Wendell Simonson, BPI – For us it is all about working with composters and others in the value chain to make a scalable organics collection system that includes packaging a reality. Our Roadmap lays out the 6 key barriers to success which we think are: Value Proposition Uncertainty, Regulatory Inconsistency, Contamination, Infrastructure Funding, Compostability Standards, and Organic Agriculture Rules.
Can you walk us through the third-party certification process?
Wendell Simonson, BPI – There is a lot to cover here, but the core elements are:
- Eligibility – Is the item associated with desirable feedstocks (materials that composters want) like food scraps and yard trimmings. If it isn’t, BPI will not certify it.
- Testing and Technical Review – Companies either come to BPI with completed test results, or they work with BPI and our technical reviewer to develop a testing scheme based on the formulations of the products they wish to certify. Those test results are then reviewed to make sure all of the technical requirements laid out in BPI’s Certification Scheme are met.
- Artwork Review – All BPI Certified items must carry the BPI Certification Mark on all products and packaging unless a category level exemption is in place.
- Certification Complete – Company receives certificates for its newly certified or recertified items, and those items are listed in BPI’s online database of certified products.
BPI does so much more than product certification. Can you elaborate on BPI’s education and advocacy efforts within our industry and value chain?
Wendell Simonson, BPI – Certification is only one piece of the equation, and two years ago BPI implemented a three-pillar strategic framework to formalize the organization’s Education and Advocacy efforts alongside its existing Certification program. Highlights from the Education and Advocacy work include:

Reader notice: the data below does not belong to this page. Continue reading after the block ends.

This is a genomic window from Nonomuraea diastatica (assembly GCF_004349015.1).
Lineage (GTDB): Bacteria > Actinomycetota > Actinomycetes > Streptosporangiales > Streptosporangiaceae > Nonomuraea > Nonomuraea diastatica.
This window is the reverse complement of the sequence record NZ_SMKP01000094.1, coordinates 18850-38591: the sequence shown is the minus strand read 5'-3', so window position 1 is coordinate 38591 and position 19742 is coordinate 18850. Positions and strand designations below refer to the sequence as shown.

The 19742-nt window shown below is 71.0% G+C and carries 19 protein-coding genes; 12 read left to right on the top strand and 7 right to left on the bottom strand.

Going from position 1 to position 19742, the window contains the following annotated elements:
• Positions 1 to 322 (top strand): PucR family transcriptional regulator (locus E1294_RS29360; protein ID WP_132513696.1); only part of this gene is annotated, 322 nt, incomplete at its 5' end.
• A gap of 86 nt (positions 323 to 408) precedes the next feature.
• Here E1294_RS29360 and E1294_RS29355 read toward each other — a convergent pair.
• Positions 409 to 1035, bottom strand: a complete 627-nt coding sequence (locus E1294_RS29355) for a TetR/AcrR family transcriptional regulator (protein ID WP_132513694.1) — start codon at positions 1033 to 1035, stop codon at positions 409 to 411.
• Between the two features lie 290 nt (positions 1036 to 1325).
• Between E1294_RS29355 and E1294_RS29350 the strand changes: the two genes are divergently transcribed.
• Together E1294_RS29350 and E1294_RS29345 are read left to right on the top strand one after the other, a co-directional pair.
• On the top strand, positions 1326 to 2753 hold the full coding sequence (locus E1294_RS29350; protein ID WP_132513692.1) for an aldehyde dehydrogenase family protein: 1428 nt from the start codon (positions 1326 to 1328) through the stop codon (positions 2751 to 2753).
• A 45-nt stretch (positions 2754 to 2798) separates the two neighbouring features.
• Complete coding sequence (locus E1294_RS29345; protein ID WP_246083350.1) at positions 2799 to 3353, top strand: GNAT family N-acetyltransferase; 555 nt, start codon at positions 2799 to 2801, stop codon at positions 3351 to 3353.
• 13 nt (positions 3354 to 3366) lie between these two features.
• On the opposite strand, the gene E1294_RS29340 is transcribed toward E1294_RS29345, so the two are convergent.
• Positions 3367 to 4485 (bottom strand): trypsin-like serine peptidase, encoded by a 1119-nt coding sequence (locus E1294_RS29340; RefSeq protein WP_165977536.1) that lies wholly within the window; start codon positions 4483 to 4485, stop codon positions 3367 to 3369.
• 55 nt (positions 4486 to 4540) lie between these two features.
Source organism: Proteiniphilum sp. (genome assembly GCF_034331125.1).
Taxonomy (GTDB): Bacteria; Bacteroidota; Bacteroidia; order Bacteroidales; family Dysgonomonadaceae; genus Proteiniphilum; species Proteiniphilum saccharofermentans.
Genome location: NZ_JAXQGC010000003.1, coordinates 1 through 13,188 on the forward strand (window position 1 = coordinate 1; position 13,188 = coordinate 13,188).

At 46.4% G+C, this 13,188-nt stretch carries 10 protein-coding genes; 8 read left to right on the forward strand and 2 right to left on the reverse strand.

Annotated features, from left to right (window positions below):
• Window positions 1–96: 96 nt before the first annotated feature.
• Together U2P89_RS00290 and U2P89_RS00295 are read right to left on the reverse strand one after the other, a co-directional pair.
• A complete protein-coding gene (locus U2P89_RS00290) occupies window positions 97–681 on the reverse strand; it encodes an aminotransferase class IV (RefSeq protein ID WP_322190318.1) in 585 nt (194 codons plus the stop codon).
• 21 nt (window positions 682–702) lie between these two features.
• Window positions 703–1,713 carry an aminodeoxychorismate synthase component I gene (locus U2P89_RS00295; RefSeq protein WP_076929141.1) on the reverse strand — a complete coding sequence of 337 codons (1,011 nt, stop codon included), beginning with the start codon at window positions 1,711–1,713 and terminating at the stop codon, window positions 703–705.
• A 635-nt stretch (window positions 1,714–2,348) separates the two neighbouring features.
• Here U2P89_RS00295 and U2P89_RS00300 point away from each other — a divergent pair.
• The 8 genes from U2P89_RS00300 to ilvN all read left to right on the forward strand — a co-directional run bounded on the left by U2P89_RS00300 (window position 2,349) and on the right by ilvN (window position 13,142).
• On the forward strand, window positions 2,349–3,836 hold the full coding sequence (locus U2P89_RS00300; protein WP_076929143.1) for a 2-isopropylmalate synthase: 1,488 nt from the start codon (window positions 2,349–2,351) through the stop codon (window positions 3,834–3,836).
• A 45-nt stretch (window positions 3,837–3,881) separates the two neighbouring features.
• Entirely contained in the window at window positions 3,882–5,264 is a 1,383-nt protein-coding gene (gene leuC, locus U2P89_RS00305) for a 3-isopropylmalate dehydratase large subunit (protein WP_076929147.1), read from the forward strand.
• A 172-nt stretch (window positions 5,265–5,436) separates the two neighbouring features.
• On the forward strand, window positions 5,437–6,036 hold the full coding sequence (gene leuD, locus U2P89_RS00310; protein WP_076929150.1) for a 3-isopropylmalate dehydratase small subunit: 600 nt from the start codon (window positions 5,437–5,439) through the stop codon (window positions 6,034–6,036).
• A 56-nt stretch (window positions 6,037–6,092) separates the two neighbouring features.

- Created a new membership class at BPI to composters, municipalities, and other non-manufacturers into BPI
- Elected the first composter board member (Atlas Organics) in BPI’s history
- Established a new committee for Composters and Municipalities to bring their perspective to all of BPI’s work
- Produced Guidelines for the Labeling and Identification of Compostable Products and Packaging
- Hosted a multi-stakeholder workshop for Composters & Haulers, Municipalities, Operators & Brands, and Compostable Product and Material Manufacturers to 1) Identify and confirm the top barriers to the acceptance and successful processing of certified compostable products, and 2) Build consensus for a single set of acceptability criteria so that compostable products can be accepted and successfully processed by a broader set of composters processing food scraps
- Produced a Roadmap to Increased Organics Diversion via a Single Set of Acceptability Criteria for Compostable Products and Packaging
How can readers determine if their products are certified? How can they be more informed consumers of compostable products? Where should they look and where should they go for more information?
Wendell Simonson, BPI – BPI’s rules require that all products and packaging are labeled with the BPI Certification Mark unless a category level exemption is in place because of spatial or technical limitations. For more info on Guidelines for the Labeling and Identification of Compostable Products and Packaging, visit: https://bit.ly/LabelingGuidelines
We are currently going through a compliance exercise with all BPI Members to make sure that these rules are being met for all printed products by the end of 2021 and for all embossed items by the end of 2023. BPI also maintains a database of all certified products: https://products.bpiworld.org/
Susan Thoman, CMA – The best way to determine if a product is CMA certified is to visit our website at www.composterapproved.com. You can click the Accepted Products tab on the site, then to click the map location you are interested in. It will provide the list of products that are CMA certified or accepted for that composting site. Each facility will use a list that correlates with a certain composting process or duration, which is indicated by the list code for that site (CMA-W is a windrow list, CMA-I is a covered in-vessel list, CMA-MSAP is a modified static aerated pile list, etc.).
CMA encourages collaboration across the supply chain and we welcome opportunities to engage with groups that want to co-create the future of compostables with compost manufacturers.